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Kevin Drum arranges some Brookings Iraq Index data into tables to allow for an apples-to-apples comparison of the summer 2006 to the summer of 2007 and discovers that the surge is working if your definition of "working" doesn't require a decrease in violence or an increase in the viability of Iraq's basic infrastructure. Of course, even if you saw continued deterioration on those fronts, you might still take solace in good news from the political front except that there . . . isn't any good news on the political front.

Last, I would remind readers that the summer of 2006 was worse than the summer of 2005 which, in turn, was worse than the summer of 2004. Meanwhile, at the time the summer of 2004 was conventionally considered to be very bad situation. We've managed to fail to badly that less-intense forms of failure now look like progress if you squint hard enough.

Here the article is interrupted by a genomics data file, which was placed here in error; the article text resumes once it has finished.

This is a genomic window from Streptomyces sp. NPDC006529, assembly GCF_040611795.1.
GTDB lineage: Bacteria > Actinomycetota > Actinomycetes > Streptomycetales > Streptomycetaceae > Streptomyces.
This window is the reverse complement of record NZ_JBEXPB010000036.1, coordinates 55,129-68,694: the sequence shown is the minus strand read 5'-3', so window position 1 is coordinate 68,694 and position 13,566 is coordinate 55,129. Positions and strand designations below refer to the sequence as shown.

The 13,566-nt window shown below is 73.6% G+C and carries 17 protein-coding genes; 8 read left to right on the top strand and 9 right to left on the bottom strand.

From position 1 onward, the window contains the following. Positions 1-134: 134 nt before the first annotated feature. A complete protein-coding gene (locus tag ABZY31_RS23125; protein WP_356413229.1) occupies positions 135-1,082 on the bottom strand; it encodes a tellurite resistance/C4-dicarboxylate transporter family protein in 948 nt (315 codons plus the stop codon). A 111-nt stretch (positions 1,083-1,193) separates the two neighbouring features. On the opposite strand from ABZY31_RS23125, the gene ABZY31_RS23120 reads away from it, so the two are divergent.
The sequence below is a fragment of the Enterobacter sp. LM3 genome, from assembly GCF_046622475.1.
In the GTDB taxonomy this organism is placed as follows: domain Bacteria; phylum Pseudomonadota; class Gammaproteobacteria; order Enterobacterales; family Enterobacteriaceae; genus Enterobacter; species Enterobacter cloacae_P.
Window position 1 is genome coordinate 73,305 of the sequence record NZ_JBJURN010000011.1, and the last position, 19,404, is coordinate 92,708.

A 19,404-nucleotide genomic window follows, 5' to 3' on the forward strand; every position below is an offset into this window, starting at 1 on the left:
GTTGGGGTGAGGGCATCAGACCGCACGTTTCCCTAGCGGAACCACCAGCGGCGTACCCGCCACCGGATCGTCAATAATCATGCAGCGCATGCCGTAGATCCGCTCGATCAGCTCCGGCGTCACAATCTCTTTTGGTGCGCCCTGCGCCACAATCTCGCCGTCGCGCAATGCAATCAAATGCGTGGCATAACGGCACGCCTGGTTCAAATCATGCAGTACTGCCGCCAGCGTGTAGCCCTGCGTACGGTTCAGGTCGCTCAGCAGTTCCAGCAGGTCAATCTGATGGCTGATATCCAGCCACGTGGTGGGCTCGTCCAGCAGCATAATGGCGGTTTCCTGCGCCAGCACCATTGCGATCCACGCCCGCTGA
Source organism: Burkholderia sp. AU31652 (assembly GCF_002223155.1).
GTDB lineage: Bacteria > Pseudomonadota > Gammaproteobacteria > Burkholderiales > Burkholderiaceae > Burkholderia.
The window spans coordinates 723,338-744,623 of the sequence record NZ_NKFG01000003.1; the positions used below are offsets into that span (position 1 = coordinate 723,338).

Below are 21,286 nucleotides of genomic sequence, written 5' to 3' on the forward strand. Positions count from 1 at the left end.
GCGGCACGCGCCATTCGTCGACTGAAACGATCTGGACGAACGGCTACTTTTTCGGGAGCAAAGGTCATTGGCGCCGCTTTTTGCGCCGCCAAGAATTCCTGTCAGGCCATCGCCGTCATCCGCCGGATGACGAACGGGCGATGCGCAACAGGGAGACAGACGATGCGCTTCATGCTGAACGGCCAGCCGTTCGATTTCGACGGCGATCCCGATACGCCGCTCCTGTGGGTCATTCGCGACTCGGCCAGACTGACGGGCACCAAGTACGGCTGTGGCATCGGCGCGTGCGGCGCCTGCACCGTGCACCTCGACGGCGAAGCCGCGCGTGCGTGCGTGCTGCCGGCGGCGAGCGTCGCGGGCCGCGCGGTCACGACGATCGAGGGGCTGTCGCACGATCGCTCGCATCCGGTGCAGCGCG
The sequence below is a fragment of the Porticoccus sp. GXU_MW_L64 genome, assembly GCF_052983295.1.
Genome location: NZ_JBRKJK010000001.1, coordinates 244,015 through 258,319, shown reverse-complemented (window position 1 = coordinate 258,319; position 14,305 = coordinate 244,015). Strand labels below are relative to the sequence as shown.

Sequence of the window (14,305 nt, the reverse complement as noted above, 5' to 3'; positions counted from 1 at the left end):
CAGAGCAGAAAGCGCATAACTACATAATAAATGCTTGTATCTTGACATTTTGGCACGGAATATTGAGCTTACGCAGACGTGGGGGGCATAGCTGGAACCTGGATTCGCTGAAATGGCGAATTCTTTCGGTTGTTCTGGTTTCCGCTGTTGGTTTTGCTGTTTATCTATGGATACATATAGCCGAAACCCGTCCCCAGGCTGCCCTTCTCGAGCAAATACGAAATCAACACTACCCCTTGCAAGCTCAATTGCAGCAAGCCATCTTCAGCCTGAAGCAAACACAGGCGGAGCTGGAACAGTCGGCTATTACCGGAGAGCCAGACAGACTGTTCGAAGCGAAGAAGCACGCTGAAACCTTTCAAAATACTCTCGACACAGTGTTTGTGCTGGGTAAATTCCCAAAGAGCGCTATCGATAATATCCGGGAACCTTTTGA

Given that Kevin's data just comes straight from the Brookings Iraq Index project, one wonders how it is that Brookings fellows like Peter Rodman, Michael O'Hanlon, and Kenneth Pollack seem so unaware of it. Surely the Brookings communications staff should be capable of getting this information into the hands of the organization's own staff.

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Matthew Yglesias is a former writer and editor at The Atlantic.

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